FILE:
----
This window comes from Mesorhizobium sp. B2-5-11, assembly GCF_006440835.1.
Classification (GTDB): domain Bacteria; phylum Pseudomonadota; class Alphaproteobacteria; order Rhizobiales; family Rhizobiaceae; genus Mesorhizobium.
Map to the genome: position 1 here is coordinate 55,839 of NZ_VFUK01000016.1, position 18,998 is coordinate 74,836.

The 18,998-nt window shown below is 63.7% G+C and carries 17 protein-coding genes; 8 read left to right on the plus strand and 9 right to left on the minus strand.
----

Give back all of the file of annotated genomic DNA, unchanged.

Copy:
This window comes from Mesorhizobium sp. B2-5-11, assembly GCF_006440835.1.
Classification (GTDB): domain Bacteria; phylum Pseudomonadota; class Alphaproteobacteria; order Rhizobiales; family Rhizobiaceae; genus Mesorhizobium.
Map to the genome: position 1 here is coordinate 55,839 of NZ_VFUK01000016.1, position 18,998 is coordinate 74,836.

The 18,998-nt window shown below is 63.7% G+C and carries 17 protein-coding genes; 8 read left to right on the plus strand and 9 right to left on the minus strand.